The second “bomb” was discovered in a Mercedes that had been parked illegally in London’s West End and towed to an impound lot near Hyde Park.
The first device was discovered when an ambulance crew treating a person at the Tiger Tiger nightclub in Haymarket called police explosives experts after noticing smoke issuing from a Mercedes outside the nightclub just before 02:00am (01:00 GMT).
Police later said that inside the car they found “quantities of petrol” and a “large number” of nails.
A large area near Piccadilly Circus, packed with tourists, theatres, restaurants and pubs, was sealed off after the car was found and office workers were unable to enter their buildings at the start of the work day.
Police plan to examine footage from closed-circuit television cameras in the area, hoping to track down those involved.
Speaking before the second device was found, Gordon Brown, UK’s new prime minister, said the alert was a fresh warning of the threat faced by London.
“The first duty of a government is the security of the people and as the police and security services have said on so many occasions we face a serious and continued security threat to our country,” he said.
Steve Park, a security analyst, told Al Jazeera that it was not clear if the bomb had been intended for the night club as there were other potential targets in the area, but he said the bomb had been intended to injure as many people as possible.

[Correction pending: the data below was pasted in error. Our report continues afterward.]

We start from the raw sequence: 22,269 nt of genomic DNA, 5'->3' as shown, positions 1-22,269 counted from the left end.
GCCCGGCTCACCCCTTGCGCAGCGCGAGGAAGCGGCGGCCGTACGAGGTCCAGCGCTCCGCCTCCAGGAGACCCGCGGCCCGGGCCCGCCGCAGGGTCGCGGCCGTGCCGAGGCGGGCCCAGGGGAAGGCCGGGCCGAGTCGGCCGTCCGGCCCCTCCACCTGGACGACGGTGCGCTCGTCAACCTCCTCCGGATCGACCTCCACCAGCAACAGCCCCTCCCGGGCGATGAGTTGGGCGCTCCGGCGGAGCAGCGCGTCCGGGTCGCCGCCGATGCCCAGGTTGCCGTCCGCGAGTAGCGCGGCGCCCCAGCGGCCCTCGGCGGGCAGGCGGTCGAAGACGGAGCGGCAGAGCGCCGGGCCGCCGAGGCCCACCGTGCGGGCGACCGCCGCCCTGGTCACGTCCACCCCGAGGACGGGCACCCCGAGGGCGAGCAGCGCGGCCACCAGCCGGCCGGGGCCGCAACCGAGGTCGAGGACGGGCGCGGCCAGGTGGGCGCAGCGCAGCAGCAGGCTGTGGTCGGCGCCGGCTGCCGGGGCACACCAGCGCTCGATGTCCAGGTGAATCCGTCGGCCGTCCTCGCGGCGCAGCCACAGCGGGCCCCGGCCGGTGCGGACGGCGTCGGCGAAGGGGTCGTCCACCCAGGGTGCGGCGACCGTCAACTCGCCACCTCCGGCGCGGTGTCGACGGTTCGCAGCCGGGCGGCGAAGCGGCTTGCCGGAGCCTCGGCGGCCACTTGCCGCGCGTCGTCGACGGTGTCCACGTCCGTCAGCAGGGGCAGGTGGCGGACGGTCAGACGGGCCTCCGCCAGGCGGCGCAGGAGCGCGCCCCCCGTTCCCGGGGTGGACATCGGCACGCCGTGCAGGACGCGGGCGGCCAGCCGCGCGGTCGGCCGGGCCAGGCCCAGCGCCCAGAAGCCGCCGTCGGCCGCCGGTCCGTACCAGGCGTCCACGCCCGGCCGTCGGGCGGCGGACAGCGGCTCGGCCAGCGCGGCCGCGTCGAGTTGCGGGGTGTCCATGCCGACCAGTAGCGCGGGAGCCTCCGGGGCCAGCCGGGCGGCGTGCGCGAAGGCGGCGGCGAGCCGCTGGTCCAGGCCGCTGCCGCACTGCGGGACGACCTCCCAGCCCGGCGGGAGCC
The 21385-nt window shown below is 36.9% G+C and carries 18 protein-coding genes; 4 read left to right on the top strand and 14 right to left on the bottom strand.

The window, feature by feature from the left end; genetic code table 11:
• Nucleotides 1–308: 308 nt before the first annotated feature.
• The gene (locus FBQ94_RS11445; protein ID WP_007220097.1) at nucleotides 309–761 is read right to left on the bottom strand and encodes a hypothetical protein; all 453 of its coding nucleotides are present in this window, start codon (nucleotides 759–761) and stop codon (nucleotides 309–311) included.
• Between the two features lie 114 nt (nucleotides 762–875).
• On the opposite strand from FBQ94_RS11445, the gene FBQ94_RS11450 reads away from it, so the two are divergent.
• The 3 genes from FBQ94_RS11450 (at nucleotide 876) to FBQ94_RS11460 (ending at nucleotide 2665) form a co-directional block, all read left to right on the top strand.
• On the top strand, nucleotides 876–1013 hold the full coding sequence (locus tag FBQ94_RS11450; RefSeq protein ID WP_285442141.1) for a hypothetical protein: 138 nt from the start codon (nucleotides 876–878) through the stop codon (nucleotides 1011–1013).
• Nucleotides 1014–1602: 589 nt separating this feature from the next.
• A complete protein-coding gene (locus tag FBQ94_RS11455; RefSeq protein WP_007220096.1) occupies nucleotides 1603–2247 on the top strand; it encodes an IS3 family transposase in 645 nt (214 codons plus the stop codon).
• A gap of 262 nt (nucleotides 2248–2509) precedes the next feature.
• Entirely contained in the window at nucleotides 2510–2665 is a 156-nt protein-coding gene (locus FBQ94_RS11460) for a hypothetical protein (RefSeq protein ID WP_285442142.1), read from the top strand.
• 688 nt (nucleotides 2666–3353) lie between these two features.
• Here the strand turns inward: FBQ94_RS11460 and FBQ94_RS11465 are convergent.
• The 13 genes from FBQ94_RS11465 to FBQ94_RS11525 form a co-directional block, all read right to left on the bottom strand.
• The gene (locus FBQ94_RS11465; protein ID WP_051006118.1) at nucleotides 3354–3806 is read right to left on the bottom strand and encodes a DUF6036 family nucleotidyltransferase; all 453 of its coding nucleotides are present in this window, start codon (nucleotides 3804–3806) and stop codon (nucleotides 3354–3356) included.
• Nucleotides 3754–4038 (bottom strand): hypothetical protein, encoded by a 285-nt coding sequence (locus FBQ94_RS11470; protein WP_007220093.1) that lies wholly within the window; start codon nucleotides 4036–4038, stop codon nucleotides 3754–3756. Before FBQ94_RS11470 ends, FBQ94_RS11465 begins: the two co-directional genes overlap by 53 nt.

Park said: “The bomb was made for massive collateral damage … it’s at the very bad end of making bombs.”
Jacqui Smith, UK’s new interior minister, called an emergency meeting of officials, saying the attempted attack was “international terrorism”.
“We are currently facing the most serious and sustained threat to our security from international terrorism,” she said.
“This reinforces the need for the public to remain vigilant to the threat we face at all times.”
Security around parliament was stepped up, with police body-searching drivers of vehicles entering the area.
Earlier in the year, a number of people were jailed for life for plotting to attack a number of targets in Britain, including a prominent London nightclub.
Last year in November, a man was jailed for 30 years for plotting to detonate limousines packed with explosives near landmarks in London and New York.
Friday’s bomb scare came almost two years after a series of co-ordinate suicide bomb attacks on London’s transport network killed 52 commuters, the first suicide bombings in Western Europe.